SANDIA REPORT

SAND2012-10690
Unlimited Release
Printed January 2013

Earth Curvature and Atmospheric
Refraction Effects on Radar Signal
Propagation
Armin W. Doerry

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SAND2012-10690
Unlimited Release
Printed January 2013

Earth Curvature and Atmospheric
Refraction Effects on Radar Signal
Propagation
Armin W. Doerry
ISR Mission Engineering
Sandia National Laboratories
Albuquerque, NM 87185-0519

Abstract
The earth isn’t flat, and radar beams don’t travel straight. This becomes more noticeable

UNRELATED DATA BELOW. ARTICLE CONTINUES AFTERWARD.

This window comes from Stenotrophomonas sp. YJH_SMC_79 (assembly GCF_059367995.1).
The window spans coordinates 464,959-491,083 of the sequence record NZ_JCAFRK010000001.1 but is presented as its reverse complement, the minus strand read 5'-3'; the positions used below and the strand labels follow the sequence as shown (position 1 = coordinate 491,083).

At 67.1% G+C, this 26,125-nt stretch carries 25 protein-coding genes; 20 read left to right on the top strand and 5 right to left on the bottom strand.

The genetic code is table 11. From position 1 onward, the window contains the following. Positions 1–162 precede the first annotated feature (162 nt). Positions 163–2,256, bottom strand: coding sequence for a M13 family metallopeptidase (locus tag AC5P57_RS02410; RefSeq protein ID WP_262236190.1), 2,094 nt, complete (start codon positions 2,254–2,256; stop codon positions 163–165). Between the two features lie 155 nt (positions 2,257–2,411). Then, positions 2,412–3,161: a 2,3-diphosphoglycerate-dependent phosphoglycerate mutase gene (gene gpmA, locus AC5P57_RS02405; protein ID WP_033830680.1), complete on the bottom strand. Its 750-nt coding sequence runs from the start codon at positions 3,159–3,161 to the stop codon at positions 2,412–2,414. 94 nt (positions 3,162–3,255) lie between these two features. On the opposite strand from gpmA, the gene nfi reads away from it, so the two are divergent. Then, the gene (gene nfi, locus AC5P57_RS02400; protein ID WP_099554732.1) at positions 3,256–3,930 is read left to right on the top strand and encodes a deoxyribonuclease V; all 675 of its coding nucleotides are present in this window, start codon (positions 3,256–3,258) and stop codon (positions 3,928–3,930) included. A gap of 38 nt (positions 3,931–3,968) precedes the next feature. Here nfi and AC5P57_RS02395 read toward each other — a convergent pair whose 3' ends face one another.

as range increases, particularly at shallow depression/grazing angles. This report explores
models for characterizing this behavior.

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Acknowledgements
The production of this report is a result of an unfunded Internal Research and
Development effort.